As the defendants correctly note, the plaintiffs themselves allege that they received the City's standard Fast Track notice letter warning that: "If the building is not repaired, demolished or all accessible windows and doors are not securely boarded and kept boarded, and all garbage and debris removed from in and around the building within 30 days from the date of this notice, the City of Chicago will take action to eliminate the hazard." Second Am. Compl. Ex. E. By its very terms, however, this letter only notified the McCulloughs that the City would "take action to eliminate the hazard" if they did not either "repair[], demolish[] or" keep the building boarded up. The plaintiffs allege that they took steps first to board the building up, and then to repair it. These actions complied with the express commands of the notice letter. The letter also stated, "If you intend to board, repair or demolish this building, notification should be immediately forwarded to [the Fast Track office]." Id. Walter McCullough allegedly visited the Fast Track office and showed Ronald McDermott photographic evidence that had boarded the building up. Having taken these steps, the plaintiffs had no reason to suppose that 2902 West Fulton was still subject to action by the City without further notice. All of the warnings of City action in the letter were contingent on the plaintiffs' failure to take certain steps. The plaintiffs took those steps. They received no notice that the City still intended to demolish. Thus, they received no notice that would have informed them that there would in fact be a deprivation.

 The defendants make much of the fact that the plaintiffs do not allege that McDermott or anyone else from the City ever told them that their efforts at boarding and repair were sufficient to ensure that demolition would not occur. The absence of such allegations is far from fatal, however. As noted above, the language of the letter explicitly states that the City will take action only if the property owner does not "board, repair or demolish the building." The plaintiffs boarded up, and then repaired, the building. The letter does not state that the efforts to board or repair must pass City inspection, or that there are any other steps necessary to prevent further City action. Thus, the plaintiffs' failure to allege that their efforts received City approval or assurances is irrelevant.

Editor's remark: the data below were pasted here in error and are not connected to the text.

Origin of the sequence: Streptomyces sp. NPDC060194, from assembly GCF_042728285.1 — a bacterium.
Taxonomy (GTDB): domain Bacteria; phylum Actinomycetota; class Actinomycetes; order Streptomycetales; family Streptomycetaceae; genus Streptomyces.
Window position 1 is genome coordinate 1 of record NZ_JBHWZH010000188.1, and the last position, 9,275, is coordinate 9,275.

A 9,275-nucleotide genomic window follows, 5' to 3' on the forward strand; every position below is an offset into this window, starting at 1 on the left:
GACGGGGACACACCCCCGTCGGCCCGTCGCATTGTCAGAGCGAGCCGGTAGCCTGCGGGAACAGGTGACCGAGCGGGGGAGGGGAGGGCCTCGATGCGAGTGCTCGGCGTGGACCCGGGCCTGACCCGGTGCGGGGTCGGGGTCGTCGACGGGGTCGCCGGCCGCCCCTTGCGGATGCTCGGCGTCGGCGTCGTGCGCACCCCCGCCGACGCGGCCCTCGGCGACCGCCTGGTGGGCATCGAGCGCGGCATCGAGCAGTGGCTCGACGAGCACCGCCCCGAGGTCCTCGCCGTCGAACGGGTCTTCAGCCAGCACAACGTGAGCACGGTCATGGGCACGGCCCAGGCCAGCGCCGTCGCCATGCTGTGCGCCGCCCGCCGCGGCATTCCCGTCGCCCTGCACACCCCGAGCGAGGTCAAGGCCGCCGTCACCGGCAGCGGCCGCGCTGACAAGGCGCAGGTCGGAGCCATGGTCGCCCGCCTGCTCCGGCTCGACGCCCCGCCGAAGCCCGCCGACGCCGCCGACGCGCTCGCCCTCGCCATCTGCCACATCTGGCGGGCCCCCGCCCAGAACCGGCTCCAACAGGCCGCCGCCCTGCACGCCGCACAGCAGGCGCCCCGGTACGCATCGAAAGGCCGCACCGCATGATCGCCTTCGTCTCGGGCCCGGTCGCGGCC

The defendants also argue that the plaintiffs should have filed a court action if they really wanted to prevent demolition. The defendants note that the letter states that "you have the right to object to the City taking this action by filing legal action in a court of competent jurisdiction." Id. There is no dispute that the letter informed the plaintiffs that they had the right to file a lawsuit to prevent the City from taking action. But the letter also informed the plaintiffs that demolition or other City action would not occur unless they failed to board, demolish or repair the building themselves. The letter gave the plaintiffs no reason to think that legal action was the only way to avoid demolition.

 The defendants next contend that the existence of adequate post-deprivation remedies at state law, such as actions for trespass, conversion, or inverse condemnation, satisfy the dictates of due process because the deprivation here must have been "random and unauthorized." See Parratt v. Taylor, 451 U.S. 527, 543-44, 68 L. Ed. 2d 420, 101 S. Ct. 1908 (1981), overruled on other grounds by Daniels v. Williams, 474 U.S. 327, 88 L. Ed. 2d 662, 106 S. Ct. 662 (1986). The complaint does not contain any allegations supporting this contention, however. Rather, when read as a whole, the complaint alleges that the demolition was the result of the City's normal Fast Track demolition procedures. The defendants' attempt to place their own gloss upon these allegations must fail. See Rice v. Panchal, 65 F.3d 637, 639 (7th Cir. 1995) (citing the well-established rule that the plaintiffs are masters of their complaint). Nothing in the complaint indicates that the demolition of 2902 West Fulton was "random and unauthorized."